Despite the hype and controversy surrounding the Jamie Dimon commencement speech at Syracuse University's 2010 graduation, no one really knew what to expect. A week before the speech, it was publicized by the Daily Orange that protesters would disrobe and take off their caps right before Dimon's speech. And that happened, except only about 10 angry students stayed true to their word.
The Dimon controversy was a bust, but not without some entertaining moments after Dimon finished his speech. Deep boos bellowed for a couple seconds and then all of a sudden, students everywhere looked to the middle of the Carrier Dome football field. Half a dozen beach balls bounced in the air above a crowd of students. Parents in the bleachers howled, and it wasn't even the beach balls drawing the most attention, it was another inflatable device -- a blow up sex doll.
The sex doll body-surfed over dozens of students before orange-draped ushers raced to track it down. The ushers swarmed around the middle section of the students, trying their best, in their baggy orange gowns, to catch the bouncing balls and floating sex doll. Students laughed and cheered, but some of the students responsible for the the commotion were escorted off the field. According to eyes in the stands, at least five students were kicked out of the ceremony. There's no evidence to say that the blow up doll had anything to do with the Take Back Commencement group.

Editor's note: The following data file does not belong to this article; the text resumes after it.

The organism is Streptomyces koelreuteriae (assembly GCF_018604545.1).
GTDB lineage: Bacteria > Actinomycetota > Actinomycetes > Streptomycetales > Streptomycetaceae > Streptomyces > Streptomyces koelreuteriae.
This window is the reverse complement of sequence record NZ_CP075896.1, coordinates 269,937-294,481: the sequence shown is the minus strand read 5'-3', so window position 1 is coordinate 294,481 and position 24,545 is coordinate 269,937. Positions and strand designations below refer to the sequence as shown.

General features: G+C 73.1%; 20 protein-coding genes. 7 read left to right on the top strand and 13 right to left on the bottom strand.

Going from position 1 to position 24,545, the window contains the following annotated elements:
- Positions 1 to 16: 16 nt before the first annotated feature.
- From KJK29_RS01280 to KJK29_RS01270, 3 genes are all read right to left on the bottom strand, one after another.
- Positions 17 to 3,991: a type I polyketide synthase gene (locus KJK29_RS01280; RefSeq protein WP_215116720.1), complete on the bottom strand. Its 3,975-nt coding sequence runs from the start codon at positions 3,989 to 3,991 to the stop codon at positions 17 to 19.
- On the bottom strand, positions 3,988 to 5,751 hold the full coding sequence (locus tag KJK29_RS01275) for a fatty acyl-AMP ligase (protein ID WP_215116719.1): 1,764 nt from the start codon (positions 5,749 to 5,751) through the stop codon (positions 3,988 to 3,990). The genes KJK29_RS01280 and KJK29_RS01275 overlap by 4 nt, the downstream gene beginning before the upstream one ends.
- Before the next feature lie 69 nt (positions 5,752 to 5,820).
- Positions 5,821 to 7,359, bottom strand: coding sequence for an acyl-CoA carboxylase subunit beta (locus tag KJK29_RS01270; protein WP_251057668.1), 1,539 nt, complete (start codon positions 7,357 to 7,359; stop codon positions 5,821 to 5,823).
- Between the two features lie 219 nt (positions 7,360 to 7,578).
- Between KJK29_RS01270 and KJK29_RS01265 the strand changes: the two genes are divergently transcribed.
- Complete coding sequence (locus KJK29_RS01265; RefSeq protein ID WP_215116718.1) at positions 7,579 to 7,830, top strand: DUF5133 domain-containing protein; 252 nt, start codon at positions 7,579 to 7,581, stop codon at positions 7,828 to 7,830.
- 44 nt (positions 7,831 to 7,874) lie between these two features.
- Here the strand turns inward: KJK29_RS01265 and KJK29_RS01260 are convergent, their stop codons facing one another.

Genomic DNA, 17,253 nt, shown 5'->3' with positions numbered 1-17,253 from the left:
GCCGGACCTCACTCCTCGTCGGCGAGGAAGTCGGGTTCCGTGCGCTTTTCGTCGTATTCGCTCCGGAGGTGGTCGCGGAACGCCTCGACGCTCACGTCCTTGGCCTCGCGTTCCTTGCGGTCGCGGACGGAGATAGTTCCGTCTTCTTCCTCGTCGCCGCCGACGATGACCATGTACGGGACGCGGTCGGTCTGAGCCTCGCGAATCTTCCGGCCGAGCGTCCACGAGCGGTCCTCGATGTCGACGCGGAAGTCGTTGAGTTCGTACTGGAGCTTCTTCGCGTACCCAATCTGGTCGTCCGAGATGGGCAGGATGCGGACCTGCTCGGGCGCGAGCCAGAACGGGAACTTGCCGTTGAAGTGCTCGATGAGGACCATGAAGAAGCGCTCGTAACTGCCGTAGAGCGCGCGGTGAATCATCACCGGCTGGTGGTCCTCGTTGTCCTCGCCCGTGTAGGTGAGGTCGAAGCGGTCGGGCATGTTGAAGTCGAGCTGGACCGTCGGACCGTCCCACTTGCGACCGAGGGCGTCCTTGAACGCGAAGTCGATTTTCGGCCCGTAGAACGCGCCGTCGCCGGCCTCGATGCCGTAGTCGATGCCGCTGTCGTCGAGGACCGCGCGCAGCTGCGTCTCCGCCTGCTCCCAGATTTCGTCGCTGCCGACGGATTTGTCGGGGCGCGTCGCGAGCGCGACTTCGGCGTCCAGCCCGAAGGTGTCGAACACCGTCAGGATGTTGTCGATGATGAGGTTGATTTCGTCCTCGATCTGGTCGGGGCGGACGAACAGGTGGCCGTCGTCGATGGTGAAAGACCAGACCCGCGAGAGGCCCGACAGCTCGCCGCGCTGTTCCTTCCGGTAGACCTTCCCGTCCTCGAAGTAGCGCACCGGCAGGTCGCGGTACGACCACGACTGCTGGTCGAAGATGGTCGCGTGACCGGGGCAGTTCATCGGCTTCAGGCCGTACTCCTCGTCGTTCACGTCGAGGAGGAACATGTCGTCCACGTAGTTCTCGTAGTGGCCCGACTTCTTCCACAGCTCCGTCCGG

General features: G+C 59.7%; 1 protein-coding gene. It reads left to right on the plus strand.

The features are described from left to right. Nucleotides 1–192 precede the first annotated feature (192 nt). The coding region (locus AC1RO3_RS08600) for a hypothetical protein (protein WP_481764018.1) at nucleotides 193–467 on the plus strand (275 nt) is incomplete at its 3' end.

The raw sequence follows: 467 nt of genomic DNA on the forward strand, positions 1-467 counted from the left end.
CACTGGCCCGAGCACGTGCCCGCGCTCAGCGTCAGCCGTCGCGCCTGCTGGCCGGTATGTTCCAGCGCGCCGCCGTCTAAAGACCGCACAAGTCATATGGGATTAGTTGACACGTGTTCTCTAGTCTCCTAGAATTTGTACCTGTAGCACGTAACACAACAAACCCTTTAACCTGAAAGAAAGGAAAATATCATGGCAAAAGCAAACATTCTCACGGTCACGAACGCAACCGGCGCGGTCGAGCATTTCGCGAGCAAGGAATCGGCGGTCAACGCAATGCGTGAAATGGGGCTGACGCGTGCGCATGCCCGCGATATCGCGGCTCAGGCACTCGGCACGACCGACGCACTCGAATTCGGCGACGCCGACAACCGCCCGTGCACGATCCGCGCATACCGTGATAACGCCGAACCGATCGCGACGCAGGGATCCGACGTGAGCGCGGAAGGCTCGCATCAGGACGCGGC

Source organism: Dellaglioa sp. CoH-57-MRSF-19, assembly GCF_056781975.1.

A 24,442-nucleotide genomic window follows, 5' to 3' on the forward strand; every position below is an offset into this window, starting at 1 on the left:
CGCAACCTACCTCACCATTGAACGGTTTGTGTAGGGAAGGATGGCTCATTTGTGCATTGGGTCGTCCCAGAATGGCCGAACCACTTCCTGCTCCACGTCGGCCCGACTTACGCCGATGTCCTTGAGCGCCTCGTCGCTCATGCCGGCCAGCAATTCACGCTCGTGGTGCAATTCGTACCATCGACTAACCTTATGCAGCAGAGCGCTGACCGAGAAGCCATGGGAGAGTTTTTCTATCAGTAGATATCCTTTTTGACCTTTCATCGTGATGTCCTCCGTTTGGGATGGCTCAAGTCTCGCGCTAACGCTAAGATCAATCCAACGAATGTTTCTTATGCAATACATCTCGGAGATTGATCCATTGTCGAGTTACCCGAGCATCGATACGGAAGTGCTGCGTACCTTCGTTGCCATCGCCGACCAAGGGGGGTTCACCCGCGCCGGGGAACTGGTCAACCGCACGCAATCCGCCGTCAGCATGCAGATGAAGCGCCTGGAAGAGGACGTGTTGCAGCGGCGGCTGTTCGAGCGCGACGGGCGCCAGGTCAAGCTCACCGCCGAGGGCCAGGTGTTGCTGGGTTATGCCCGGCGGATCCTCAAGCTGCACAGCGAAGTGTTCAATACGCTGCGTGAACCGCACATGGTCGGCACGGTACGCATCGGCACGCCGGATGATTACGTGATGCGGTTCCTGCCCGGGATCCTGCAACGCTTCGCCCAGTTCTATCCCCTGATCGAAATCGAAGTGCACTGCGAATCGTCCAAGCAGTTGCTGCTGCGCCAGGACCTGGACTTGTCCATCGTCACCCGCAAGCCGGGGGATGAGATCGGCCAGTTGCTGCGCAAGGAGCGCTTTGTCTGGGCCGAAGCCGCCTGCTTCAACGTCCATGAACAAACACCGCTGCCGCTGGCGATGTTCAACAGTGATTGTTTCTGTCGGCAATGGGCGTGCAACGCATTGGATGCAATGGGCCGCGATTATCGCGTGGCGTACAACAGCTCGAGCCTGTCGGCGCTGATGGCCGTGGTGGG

While Chancellor Nancy Cantor praised Dimon's accomplishments, students everywhere scanned the entire football field to see who would disrobe, but after all, there wasn't much to see. A little less than a dozen scattered bodies stood up and took off their caps and gowns before Dimon started speaking, and they did it with serious faces. Spectating students looked baffled and confused during the demonstration.
The "disrobe" plan started as a Facebook group, organized by the leading protest group, Take Back Commencement. However, only 44 Facebook users joined the group, so it shouldn't be a huge surprise that the protest didn't really live up to its billing.
In his speech, the JPMorgan CEO addressed the protest and used it as the base for his core message: be accountable and responsible. He said everyone should be accountable, including himself.
Aside from the small stunts, the crowd applauded Dimon, and twice he had to stop speaking to wait for the crowd to stop clapping. Afterward, most students and parents seemed pleased with Dimon's words.